Guide: R/1 Sam 7; Rom 13 L/Wake Up @leelandofficial P/For @DonaldJTrump O/How does Rom 13 affect your attitude toward gov’t?
Verse of the Day: Everyone must submit to governing authorities. For all authority comes from God, and those—have been placed there by God. Rom 13:1 NLT
Bible Reading: 1 Samuel 7; Romans 13
1 Samuel 7
1 So the men of Kiriath-jearim came to get the Ark of the Lord. They took it to the hillside home of Abinadab and ordained Eleazar, his son, to be in charge of it. 2 The Ark remained in Kiriath-jearim for a long time—twenty years in all. During that time all Israel mourned because it seemed the Lord had abandoned them.
Samuel Leads Israel to Victory
3 Then Samuel said to all the people of Israel, “If you are really serious about wanting to return to the Lord, get rid of your foreign gods and your images of Ashtoreth. Determine to obey only the Lord; then he will rescue you from the Philistines.” 4 So the Israelites got rid of their images of Baal and Ashtoreth and worshiped only the Lord.
5 Then Samuel told them, “Gather all of Israel to Mizpah, and I will pray to the Lord for you.” 6 So they gathered at Mizpah and, in a great ceremony, drew water from a well and poured it out before the Lord. They also went without food all day and confessed that they had sinned against the Lord. (It was at Mizpah that Samuel became Israel’s judge.)
7 When the Philistine rulers heard that Israel had gathered at Mizpah, they mobilized their army and advanced. The Israelites were badly frightened when they learned that the Philistines were approaching. 8 “Don’t stop pleading with the Lord our God to save us from the Philistines!” they begged Samuel. 9 So Samuel took a young lamb and offered it to the Lord as a whole burnt offering. He pleaded with the Lord to help Israel, and the Lord answered him.
10 Just as Samuel was sacrificing the burnt offering, the Philistines arrived to attack Israel. But the Lord spoke with a mighty voice of thunder from heaven that day, and the Philistines were thrown into such confusion that the Israelites defeated them. 11 The men of Israel chased them from Mizpah to a place below Beth-car, slaughtering them all along the way.
12 Samuel then took a large stone and placed it between the towns of Mizpah and Jeshanah.[a] He named it Ebenezer (which means “the stone of help”), for he said, “Up to this point the Lord has helped us!”
13 So the Philistines were subdued and didn’t invade Israel again for some time. And throughout Samuel’s lifetime, the Lord’s powerful hand was raised against the Philistines. 14 The Israelite villages near Ekron and Gath that the Philistines had captured were restored to Israel, along with the rest of the territory that the Philistines had taken. And there was peace between Israel and the Amorites in those days.
15 Samuel continued as Israel’s judge for the rest of his life. 16 Each year he traveled around, setting up his court first at Bethel, then at Gilgal, and then at Mizpah. He judged the people of Israel at each of these places. 17 Then he would return to his home at Ramah, and he would hear cases there, too. And Samuel built an altar to the Lord at Ramah.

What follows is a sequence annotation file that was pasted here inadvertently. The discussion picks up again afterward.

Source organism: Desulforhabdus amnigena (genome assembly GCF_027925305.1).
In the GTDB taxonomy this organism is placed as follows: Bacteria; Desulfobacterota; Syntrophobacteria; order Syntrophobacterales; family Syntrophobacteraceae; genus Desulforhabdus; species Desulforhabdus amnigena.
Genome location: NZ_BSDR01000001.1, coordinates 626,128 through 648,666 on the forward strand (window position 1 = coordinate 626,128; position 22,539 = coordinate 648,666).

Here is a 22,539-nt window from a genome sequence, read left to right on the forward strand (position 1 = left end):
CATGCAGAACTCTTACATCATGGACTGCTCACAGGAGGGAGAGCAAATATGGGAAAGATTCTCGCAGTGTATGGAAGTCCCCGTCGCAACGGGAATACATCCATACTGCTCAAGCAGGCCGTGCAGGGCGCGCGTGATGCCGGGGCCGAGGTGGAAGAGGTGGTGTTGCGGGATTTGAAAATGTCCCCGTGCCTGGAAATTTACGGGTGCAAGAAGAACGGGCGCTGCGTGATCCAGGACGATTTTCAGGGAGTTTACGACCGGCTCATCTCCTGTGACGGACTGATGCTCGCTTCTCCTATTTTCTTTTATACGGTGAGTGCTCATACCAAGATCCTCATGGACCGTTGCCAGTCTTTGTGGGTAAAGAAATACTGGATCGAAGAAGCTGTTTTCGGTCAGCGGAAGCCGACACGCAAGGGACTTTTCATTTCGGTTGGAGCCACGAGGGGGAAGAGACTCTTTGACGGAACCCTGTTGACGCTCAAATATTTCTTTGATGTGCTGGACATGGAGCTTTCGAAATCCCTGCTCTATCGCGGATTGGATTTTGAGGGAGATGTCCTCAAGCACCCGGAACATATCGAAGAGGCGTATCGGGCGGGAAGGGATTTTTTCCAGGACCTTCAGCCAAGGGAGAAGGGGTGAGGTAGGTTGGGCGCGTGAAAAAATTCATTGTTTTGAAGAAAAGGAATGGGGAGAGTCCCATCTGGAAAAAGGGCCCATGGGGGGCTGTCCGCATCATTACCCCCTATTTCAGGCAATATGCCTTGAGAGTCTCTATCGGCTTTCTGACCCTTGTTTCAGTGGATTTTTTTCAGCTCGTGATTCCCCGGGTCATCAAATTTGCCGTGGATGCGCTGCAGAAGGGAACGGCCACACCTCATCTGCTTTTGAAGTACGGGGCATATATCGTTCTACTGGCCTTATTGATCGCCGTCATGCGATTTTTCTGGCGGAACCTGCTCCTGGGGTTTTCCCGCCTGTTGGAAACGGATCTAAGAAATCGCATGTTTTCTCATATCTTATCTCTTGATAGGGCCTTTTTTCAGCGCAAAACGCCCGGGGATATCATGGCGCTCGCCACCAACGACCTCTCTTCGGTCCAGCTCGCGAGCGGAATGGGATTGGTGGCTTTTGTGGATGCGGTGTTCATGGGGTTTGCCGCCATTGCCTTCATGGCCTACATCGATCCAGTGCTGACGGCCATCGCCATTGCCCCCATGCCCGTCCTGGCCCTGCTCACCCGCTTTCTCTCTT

- 7:12 As in Greek and Syriac versions; Hebrew reads Shen.
Respect for Authority
1 Everyone must submit to governing authorities. For all authority comes from God, and those in positions of authority have been placed there by God. 2 So anyone who rebels against authority is rebelling against what God has instituted, and they will be punished. 3 For the authorities do not strike fear in people who are doing right, but in those who are doing wrong. Would you like to live without fear of the authorities? Do what is right, and they will honor you. 4 The authorities are God’s servants, sent for your good. But if you are doing wrong, of course you should be afraid, for they have the power to punish you. They are God’s servants, sent for the very purpose of punishing those who do what is wrong. 5 So you must submit to them, not only to avoid punishment, but also to keep a clear conscience.
6 Pay your taxes, too, for these same reasons. For government workers need to be paid. They are serving God in what they do. 7 Give to everyone what you owe them: Pay your taxes and government fees to those who collect them, and give respect and honor to those who are in authority.
Love Fulfills God’s Requirements
8 Owe nothing to anyone—except for your obligation to love one another. If you love your neighbor, you will fulfill the requirements of God’s law. 9 For the commandments say, “You must not commit adultery. You must not murder. You must not steal. You must not covet.”[a] These—and other such commandments—are summed up in this one commandment: “Love your neighbor as yourself.”[b] 10 Love does no wrong to others, so love fulfills the requirements of God’s law.
11 This is all the more urgent, for you know how late it is; time is running out. Wake up, for our salvation is nearer now than when we first believed. 12 The night is almost gone; the day of salvation will soon be here. So remove your dark deeds like dirty clothes, and put on the shining armor of right living. 13 Because we belong to the day, we must live decent lives for all to see. Don’t participate in the darkness of wild parties and drunkenness, or in sexual promiscuity and immoral living, or in quarreling and jealousy. 14 Instead, clothe yourself with the presence of the Lord Jesus Christ. And don’t let yourself think about ways to indulge your evil desires.
- 13:9a Exod 20:13-15, 17.
- 13:9b Lev 19:18.
Holy Bible. New Living Translation copyright© 1996, 2004, 2007 by Tyndale House Foundation. Used by permission of Tyndale House Publishers Inc., Carol Stream, Illinois 60188. All rights reserved.